Randy Quaid’s bizarre poem makes the perfect swansong for Donald Trump

Andrew Naughtie
·4-min read
Randy Quaid drinking champagne while President Donald Trump spoke at the Republican National Convention in September 2020 ((Randy Quaid - YouTube))
Randy Quaid drinking champagne while President Donald Trump spoke at the Republican National Convention in September 2020 ((Randy Quaid - YouTube))

The news that Joe Biden’s presidential transition has now officially begun seems to have pushed Donald Trump over whatever cliff-edge he hadn’t yet fallen off.

This morning, in amongst the usual volley of retweets from angry friends and sympathizers, the president shared a year-old video from actor and trenchant right-winger Randy Quaid – specifically, a two-minute reading of a bizarre poem titled “Trump Trumpets Reveille!”

It is unhinged, grim, and, even at a mere two minutes, grueling. It is a year out of date. It is the perfect elegy for the Trump presidency.

For his performance of “Trump Trumpets Reveille!”, Quaid straddles a back-to-front wooden chair, simultaneously evoking the battle pose of a dive-bar drunk and the brittle sexuality of Christine Keeler. In front of a painted landscape backdrop resembling the cover of Fleetwood Mac’s Tango in the Night, he glowers at the viewer. “Is this how America ends?” he asks.

Like much of the verbal folk art churned out by the far right over the last five years, “Trump Trumpets Reveille” is less a manifesto than a furiously scrawled hit-list of hypermasculine nationalist grievances. The imagery is baroque even by Trumpian standards, taking in Jonathan Swift’s Lilliput and “icebergs melting into dinosaurs”.

Within a few lines, Quaid name-checks George Soros, socialism, “anarchist” school curricula, the “war on Christmas”. The effect is surreal, combining the declamatory zeal of Howard Beale in Network with the free-associative word jazz of Sarah Palin.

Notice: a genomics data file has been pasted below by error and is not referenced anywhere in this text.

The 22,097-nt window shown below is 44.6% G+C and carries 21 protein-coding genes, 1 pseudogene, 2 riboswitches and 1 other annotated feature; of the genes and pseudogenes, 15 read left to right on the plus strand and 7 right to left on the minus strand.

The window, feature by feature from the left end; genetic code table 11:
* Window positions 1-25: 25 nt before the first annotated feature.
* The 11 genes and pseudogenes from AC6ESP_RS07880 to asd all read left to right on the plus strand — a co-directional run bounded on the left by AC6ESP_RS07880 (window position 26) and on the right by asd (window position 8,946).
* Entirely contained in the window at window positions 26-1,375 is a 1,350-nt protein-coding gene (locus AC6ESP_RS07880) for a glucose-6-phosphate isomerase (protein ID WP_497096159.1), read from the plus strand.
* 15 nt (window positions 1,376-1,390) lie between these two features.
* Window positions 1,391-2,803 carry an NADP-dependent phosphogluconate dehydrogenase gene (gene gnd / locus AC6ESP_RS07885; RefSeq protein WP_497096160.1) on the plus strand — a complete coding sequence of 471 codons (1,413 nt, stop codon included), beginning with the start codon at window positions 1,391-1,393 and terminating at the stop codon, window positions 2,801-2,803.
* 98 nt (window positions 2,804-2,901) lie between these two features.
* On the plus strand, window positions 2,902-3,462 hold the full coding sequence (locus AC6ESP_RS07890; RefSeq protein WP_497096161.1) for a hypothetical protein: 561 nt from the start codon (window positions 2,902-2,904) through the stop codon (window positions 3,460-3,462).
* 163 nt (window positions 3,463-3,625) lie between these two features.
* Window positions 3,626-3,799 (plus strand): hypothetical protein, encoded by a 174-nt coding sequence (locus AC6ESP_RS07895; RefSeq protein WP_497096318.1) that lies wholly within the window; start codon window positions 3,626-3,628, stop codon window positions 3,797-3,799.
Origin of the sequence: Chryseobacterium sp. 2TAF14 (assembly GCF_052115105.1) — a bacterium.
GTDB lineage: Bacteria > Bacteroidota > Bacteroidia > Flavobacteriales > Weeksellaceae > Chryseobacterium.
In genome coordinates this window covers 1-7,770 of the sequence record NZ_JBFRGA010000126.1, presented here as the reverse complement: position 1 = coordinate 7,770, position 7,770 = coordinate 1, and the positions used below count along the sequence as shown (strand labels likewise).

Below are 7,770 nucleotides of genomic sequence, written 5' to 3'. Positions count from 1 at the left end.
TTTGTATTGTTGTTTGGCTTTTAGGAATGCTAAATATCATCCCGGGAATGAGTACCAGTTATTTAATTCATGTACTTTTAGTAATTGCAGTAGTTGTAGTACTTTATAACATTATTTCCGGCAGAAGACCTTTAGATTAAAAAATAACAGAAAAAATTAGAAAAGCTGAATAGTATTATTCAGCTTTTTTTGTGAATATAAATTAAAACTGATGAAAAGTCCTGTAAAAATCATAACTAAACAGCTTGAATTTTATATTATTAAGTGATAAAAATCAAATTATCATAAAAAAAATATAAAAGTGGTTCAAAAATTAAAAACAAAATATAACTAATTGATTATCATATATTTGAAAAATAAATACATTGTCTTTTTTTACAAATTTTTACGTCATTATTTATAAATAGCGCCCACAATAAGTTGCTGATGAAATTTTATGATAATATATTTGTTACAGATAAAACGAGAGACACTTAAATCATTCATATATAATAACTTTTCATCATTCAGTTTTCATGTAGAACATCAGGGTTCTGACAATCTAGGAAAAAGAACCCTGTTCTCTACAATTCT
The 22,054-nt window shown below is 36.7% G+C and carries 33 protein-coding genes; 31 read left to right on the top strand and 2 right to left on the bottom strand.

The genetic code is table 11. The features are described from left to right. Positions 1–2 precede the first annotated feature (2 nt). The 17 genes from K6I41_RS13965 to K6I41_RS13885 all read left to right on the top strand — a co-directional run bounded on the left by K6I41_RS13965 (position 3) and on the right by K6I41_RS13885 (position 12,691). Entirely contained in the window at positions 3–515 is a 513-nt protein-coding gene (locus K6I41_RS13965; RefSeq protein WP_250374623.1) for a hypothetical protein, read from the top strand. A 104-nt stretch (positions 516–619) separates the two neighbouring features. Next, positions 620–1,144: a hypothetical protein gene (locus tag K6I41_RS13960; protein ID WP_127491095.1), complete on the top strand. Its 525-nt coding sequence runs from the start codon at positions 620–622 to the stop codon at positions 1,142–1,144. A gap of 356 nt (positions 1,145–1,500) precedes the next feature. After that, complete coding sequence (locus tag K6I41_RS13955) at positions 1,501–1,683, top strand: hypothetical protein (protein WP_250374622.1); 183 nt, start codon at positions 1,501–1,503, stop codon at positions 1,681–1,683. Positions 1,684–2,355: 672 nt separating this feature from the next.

“Ring out you bells of freedom!” Quaid shouts. “Sound the alarm across the land! Old glory is being ripped to shreds by fakers and phonies and bullies and liars who want to destroy our president and redefine the sovereignty of the Supreme Court — rewrite the rules! A day of reckoning is nigh! Wake up!”

Then there’s the delivery. Aggressively manly and startlingly staccato, Quaid’s vocal method matches the style chosen by Kimberly Guilfoyle for her show-stopping Republican National Convention speech this summer. “THE BEST! IS YET! TO COME!” she bellowed to an empty room, sparking the launch of a thousand tweets.

Neither Quaid nor Guilfoyle sounds like the slurring, rambling president himself, but their style gives better voice than his to the true id of the Trump phenomenon. “They are out to destroy us,” it declares, “and we will crush them! BLOW! BY! BLOW!”

This sort of sledgehammer delivery is what gives jelly-like Trump rhetoric the semblance of a spine. At every event since summer 2015: “MAKE! AMERICA! GREAT! AGAIN!” Of Hillary Clinton and other “nasty” women: “LOCK! HER! UP!” Latterly, from now-disowned Trump lawyer and conspiracy theorist Sidney Powell: “RELEASE! THE! KRAKEN!

Quite how the president found the Randy Quaid video more than 12 months after Quaid posted it will probably remain a mystery. Why on earth would the president be rifling through an actor’s Twitter feed in the early hours of the morning? But then again, why wouldn’t he? Aside from the video, Trump quote-tweeted three of the actor’s messages from Friday and Saturday, thanking Quaid for “working hard to clean up the stench of the 2020 Election Hoax!” and advising Republicans to listen to his call for an in-person nationwide re-run of the election. It seems he did a deep dive into Quaid’s account and eventually happened upon the poem, which made his heart sing so fondly that he decided he had to re-share it with the world. That, or he was sent it by someone he trusts via direct message.

One might ask, justifiably: Does the president not have anything better to do? Declining to do much actual governing after the events of 3 November, the president’s main exercise of executive power since then has been to fire officeholders he doesn’t like or fears might be useful to the incoming Biden administration. Continuing his relationship with his base via Twitter has also clearly been high up on his list of priorities.

Trump shared another Quaid video a little later in the morning, a week-old clip in which the actor reads one of the president’s tweets gloating over the decline in Fox News’s daytime ratings. Like the poem, the video is powerful, but not necessarily in the way it’s intended.

Leering into the camera at terrifyingly close range as multicoloured lights strobe over his beard, Quaid delivers Trump’s message with a purr. “They forgot what made them successful,” he declares, fluttering his tongue madly. “What got them there. They forgot the Golden Goose.”

Forgot? If only that were true.